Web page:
But other analysts, like IDC's Tom Mainelli, said an estrangement was unlikely. "Partners aren't going anywhere," said Mainelli in a June interview. "Most of them have tried Android tablets, but without any success. So although this might irritate them, Microsoft knows that [the OEMs] need them."
In fact, Microsoft CEO Steve Ballmer has continued to praise OEMs and their role rather than to admit any fear that they may shun either Windows or the Windows tablet market because of the Surface. At the Worldwide Partner Conference (WPC) in Toronto two weeks ago, Forbes publisher Rich Karlsgaard conducted a staged interview with Ballmer where the chief executive claimed Surface was simply a "design point," or guide for OEMs, not a replacement for what they might design and sell themselves.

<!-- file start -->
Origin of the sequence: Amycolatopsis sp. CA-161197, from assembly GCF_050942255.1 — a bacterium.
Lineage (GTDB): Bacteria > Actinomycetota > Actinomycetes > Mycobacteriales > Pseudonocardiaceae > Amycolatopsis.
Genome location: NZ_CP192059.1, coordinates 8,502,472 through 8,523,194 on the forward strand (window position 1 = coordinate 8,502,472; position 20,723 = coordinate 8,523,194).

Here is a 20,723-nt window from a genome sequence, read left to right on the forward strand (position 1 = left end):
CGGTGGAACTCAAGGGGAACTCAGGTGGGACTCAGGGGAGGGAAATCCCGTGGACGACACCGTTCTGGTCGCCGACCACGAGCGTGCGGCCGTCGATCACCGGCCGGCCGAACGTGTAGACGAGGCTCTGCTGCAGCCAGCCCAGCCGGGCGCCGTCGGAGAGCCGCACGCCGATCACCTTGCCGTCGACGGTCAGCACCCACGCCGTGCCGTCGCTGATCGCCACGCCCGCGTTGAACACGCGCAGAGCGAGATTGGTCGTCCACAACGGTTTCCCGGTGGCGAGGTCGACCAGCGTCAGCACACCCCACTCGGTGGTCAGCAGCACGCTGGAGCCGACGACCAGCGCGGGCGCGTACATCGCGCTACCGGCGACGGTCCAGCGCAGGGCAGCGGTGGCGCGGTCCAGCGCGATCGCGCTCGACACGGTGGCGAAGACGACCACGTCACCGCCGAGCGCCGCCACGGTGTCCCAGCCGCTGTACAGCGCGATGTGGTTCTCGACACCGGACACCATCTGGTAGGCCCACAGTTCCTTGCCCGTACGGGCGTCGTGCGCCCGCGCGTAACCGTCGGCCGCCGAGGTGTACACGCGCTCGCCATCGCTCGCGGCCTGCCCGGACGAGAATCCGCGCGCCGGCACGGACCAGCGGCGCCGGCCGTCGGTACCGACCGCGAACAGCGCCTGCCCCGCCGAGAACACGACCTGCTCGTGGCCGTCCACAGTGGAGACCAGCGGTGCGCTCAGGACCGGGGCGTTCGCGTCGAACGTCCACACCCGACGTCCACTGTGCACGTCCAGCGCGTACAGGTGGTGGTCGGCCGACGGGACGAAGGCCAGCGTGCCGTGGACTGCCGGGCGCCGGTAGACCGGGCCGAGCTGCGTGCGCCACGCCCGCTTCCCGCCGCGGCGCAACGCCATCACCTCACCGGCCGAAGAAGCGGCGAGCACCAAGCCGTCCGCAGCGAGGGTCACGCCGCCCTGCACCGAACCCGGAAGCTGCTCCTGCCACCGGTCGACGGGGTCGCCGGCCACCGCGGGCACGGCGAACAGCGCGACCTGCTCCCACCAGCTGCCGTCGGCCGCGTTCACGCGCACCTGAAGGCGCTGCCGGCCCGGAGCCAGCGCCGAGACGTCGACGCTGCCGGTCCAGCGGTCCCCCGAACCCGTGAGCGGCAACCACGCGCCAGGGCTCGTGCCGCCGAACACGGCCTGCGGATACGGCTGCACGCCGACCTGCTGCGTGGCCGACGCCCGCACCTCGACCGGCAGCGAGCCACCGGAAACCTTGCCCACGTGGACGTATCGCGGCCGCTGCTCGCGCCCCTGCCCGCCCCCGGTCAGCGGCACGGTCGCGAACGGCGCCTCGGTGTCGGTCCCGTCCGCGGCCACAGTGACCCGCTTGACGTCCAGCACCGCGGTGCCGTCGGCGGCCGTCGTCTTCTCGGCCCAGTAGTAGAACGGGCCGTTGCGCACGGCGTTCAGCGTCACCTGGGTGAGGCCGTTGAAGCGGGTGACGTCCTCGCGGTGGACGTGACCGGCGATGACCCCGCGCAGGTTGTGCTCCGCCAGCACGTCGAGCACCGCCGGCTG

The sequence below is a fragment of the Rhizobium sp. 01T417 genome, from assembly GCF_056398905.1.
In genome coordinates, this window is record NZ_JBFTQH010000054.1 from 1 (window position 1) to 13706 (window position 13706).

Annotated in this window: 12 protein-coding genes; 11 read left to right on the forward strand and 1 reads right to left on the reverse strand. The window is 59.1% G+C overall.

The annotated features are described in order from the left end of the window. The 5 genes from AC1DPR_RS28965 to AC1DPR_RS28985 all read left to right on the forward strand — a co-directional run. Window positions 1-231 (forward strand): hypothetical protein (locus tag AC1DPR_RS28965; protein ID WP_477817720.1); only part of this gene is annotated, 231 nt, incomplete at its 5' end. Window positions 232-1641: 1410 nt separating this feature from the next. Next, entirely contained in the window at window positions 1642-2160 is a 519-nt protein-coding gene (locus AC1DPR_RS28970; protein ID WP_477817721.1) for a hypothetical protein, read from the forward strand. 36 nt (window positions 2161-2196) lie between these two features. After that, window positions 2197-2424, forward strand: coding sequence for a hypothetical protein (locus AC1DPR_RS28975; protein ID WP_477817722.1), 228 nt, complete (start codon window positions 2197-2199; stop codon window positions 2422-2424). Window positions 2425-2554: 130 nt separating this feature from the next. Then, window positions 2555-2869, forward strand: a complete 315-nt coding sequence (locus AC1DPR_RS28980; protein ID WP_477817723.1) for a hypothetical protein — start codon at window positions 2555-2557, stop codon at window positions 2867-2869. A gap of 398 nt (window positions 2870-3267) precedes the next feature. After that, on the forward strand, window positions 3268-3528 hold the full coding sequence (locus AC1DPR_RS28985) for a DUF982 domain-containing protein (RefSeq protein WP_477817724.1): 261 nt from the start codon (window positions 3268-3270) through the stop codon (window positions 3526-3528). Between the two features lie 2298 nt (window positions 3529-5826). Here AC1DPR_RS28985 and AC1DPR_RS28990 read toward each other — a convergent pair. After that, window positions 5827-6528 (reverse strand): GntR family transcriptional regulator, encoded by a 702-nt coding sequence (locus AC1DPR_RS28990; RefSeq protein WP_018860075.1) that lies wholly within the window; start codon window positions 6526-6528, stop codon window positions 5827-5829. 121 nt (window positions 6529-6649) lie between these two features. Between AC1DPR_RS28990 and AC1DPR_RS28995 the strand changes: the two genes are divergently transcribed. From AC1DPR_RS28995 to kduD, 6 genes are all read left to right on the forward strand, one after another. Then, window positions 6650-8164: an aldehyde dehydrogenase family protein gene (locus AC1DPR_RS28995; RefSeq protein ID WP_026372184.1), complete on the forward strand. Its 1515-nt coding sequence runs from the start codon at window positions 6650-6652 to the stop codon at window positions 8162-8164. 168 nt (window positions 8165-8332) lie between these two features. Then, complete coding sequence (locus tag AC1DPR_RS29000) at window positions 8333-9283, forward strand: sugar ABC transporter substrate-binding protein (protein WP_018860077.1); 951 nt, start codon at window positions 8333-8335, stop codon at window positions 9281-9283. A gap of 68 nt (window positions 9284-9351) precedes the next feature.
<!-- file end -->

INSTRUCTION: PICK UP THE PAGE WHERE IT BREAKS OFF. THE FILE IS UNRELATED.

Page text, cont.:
"Surface is just a design point. It will have a distinct place in what's a broad Windows ecosystem," Ballmer said. "And the importance of the thousands of partners that we have that design and produce Windows computers will not diminish."
Microsoft has not yet disclosed important facts about the Surface tablets, notably the price of the two models it will sell, one powered by Windows RT, another by Windows 8. The Surface RT, as many have come to call the former, will rely on an ARM processor and will launch the same day as Windows 8, Oct. 26. The Windows 8 Surface, based on an Intel processor, will ship in late January 2013.
In the WPC presentation earlier this month, Ballmer said the company "may sell a few million" Surface tablets, but did not put that into a timespan context.
Gregg Keizer covers Microsoft, security issues, Apple, Web browsers and general technology breaking news for Computerworld. Follow Gregg on Twitter at @gkeizer, or subscribe to Gregg's RSS feed . His email address is email@example.com.
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